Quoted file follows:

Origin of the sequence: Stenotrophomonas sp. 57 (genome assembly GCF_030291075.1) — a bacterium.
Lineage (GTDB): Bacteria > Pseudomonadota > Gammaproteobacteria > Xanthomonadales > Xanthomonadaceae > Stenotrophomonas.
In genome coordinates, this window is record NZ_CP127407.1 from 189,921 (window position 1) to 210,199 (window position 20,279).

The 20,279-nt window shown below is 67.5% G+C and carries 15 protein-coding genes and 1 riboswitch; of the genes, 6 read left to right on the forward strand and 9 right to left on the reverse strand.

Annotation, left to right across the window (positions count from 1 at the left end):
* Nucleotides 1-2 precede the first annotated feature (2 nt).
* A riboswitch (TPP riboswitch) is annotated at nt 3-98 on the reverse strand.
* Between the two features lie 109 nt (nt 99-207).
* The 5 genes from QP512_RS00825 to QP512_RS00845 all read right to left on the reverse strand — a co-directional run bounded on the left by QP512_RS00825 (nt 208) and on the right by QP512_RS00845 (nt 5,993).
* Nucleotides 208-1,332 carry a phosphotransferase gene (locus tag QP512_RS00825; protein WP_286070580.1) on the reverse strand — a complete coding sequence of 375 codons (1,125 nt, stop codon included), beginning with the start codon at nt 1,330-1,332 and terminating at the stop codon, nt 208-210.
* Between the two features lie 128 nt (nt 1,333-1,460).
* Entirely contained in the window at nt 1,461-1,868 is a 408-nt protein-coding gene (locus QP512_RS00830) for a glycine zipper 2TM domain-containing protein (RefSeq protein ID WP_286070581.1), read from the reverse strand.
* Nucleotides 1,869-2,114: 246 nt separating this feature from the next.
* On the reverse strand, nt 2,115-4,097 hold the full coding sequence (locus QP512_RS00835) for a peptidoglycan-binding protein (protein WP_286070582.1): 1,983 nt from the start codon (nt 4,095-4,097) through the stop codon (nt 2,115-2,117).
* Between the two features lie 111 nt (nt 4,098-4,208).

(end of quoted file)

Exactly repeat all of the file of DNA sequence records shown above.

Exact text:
Origin of the sequence: Stenotrophomonas sp. 57 (genome assembly GCF_030291075.1) — a bacterium.
Lineage (GTDB): Bacteria > Pseudomonadota > Gammaproteobacteria > Xanthomonadales > Xanthomonadaceae > Stenotrophomonas.
In genome coordinates, this window is record NZ_CP127407.1 from 189,921 (window position 1) to 210,199 (window position 20,279).

The 20,279-nt window shown below is 67.5% G+C and carries 15 protein-coding genes and 1 riboswitch; of the genes, 6 read left to right on the forward strand and 9 right to left on the reverse strand.

Annotation, left to right across the window (positions count from 1 at the left end):
* Nucleotides 1-2 precede the first annotated feature (2 nt).
* A riboswitch (TPP riboswitch) is annotated at nt 3-98 on the reverse strand.
* Between the two features lie 109 nt (nt 99-207).
* The 5 genes from QP512_RS00825 to QP512_RS00845 all read right to left on the reverse strand — a co-directional run bounded on the left by QP512_RS00825 (nt 208) and on the right by QP512_RS00845 (nt 5,993).
* Nucleotides 208-1,332 carry a phosphotransferase gene (locus tag QP512_RS00825; protein WP_286070580.1) on the reverse strand — a complete coding sequence of 375 codons (1,125 nt, stop codon included), beginning with the start codon at nt 1,330-1,332 and terminating at the stop codon, nt 208-210.
* Between the two features lie 128 nt (nt 1,333-1,460).
* Entirely contained in the window at nt 1,461-1,868 is a 408-nt protein-coding gene (locus QP512_RS00830) for a glycine zipper 2TM domain-containing protein (RefSeq protein ID WP_286070581.1), read from the reverse strand.
* Nucleotides 1,869-2,114: 246 nt separating this feature from the next.
* On the reverse strand, nt 2,115-4,097 hold the full coding sequence (locus QP512_RS00835) for a peptidoglycan-binding protein (protein WP_286070582.1): 1,983 nt from the start codon (nt 4,095-4,097) through the stop codon (nt 2,115-2,117).
* Between the two features lie 111 nt (nt 4,098-4,208).